The Gaien, the outer precinct, includes the Meiji Memorial Picture Gallery (housing a collection of 80 large murals illustrative of the events in the lives of the Emperor and his consort); a variety of sports facilities, including the National Stadium (Meiji Jingu Gaien Stadium and later, since 1956, on the same site, Tokyo Olympic Stadium); the Meiji Kinenkan (Meiji Memorial Hall). The latter, originally used for governmental meetings (including discussions surrounding the drafting of the Meiji Constitution in the late 19th century), is now used for Shinto weddings as well as meeting rooms for rent and restaurants services.
The Meiji-jingu Gyoen (Inner Garden), a large area of the southern section of the shrine grounds, becomes particularly popular during the middle of June when the beautiful irises here are in bloom. Kiyomasa’s Well, a small well located within the garden visited by the Emperor and Empress while they were alive, was named after a military commander who dug it around 400 years ago. The well has become a popular spiritual “power spot.”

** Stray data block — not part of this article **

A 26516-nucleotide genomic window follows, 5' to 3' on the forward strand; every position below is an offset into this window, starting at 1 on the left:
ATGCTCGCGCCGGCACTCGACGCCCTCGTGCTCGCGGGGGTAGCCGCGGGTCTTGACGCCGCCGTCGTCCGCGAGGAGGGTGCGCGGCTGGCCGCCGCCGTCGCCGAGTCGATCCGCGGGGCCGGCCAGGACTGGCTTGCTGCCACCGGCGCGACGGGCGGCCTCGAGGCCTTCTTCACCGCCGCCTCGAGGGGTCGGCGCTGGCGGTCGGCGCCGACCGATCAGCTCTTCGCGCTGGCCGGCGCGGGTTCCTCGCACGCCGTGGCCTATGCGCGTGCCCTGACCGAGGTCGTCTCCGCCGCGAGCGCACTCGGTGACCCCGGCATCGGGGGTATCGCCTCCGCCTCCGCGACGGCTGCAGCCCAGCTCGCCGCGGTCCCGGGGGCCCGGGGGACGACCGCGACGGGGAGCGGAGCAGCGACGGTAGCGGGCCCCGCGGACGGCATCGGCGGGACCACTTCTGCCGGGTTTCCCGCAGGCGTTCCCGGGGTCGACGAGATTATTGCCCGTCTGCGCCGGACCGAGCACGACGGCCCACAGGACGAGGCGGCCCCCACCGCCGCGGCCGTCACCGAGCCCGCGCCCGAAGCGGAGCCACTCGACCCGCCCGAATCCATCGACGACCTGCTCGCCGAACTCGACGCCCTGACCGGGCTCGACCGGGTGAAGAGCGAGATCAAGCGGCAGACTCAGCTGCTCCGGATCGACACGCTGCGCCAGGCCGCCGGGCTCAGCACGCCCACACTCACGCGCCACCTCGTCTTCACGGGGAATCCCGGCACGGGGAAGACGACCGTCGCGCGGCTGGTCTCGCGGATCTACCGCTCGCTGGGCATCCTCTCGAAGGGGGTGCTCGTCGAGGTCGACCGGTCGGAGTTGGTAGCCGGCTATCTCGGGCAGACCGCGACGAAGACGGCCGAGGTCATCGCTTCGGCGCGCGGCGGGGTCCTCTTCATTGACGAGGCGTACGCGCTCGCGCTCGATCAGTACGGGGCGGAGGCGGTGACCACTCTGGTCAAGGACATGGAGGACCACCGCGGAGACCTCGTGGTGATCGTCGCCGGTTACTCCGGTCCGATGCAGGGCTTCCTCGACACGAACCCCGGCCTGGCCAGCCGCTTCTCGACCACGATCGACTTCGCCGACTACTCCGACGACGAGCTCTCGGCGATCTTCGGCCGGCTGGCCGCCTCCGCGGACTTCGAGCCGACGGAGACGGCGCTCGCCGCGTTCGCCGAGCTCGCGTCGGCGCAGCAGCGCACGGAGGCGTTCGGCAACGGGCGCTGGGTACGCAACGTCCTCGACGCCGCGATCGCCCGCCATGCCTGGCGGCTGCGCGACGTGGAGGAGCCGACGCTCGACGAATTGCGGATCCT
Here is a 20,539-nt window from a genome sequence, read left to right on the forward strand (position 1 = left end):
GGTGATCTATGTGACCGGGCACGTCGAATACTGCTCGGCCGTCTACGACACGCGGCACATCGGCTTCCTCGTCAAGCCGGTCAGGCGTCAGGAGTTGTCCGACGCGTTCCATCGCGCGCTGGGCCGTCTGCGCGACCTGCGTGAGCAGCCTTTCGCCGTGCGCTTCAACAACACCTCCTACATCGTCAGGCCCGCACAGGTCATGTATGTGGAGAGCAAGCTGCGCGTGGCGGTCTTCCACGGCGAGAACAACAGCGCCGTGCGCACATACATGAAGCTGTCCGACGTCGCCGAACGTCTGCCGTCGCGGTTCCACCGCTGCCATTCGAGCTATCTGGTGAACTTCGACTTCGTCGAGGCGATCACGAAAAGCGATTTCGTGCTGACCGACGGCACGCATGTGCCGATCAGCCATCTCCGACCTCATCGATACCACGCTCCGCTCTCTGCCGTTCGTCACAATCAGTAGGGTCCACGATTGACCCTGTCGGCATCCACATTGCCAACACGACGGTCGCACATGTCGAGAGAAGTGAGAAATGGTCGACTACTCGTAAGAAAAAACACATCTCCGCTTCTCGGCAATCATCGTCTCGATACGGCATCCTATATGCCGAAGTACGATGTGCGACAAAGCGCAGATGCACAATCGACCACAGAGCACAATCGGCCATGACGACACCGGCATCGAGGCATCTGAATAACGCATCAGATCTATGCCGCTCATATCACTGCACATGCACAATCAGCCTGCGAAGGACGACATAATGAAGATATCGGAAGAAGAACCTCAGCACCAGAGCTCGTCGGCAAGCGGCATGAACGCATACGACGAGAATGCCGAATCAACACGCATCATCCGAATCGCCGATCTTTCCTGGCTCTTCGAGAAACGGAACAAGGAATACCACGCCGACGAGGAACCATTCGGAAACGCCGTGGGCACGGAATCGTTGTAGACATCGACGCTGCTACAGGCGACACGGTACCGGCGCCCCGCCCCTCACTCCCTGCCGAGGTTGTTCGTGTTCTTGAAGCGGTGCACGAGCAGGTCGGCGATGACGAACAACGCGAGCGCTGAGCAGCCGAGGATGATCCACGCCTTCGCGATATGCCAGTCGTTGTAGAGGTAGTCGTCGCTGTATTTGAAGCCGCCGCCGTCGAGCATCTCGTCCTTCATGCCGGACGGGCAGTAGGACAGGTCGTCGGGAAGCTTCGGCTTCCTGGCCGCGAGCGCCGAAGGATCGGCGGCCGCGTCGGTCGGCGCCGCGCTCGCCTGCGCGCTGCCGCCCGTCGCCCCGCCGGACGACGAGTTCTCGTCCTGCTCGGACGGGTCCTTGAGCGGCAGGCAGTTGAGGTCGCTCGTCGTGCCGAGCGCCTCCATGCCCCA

Meiji Shrine: 1-1, Kamizono-chō, Yoyogi, Shibuya-ku, Tokyo 151-0053. Open daily, from sunrise to sunset. Admission to the shrine precinct is free. The Inner Garden, open from 9 AM to 5 PM, requires an entrance fee of JP¥500 to enter.
How to Get There: From JR Tokyo Station, get on the Yamanote Line and get off at the busy Harajuku Station on the JR Yamanote Line or Meiji-jingu-mae Station on the Chiyoda and Fukutoshin Subway Lines. It is about a 25 minute train ride. The approach to Meiji Shrine starts a few steps from Harajuku Station. The main complex of shrine buildings is a 10-min. walk from both the southern entrance near Harajuku Station and the northern entrance near Yoyogi Station.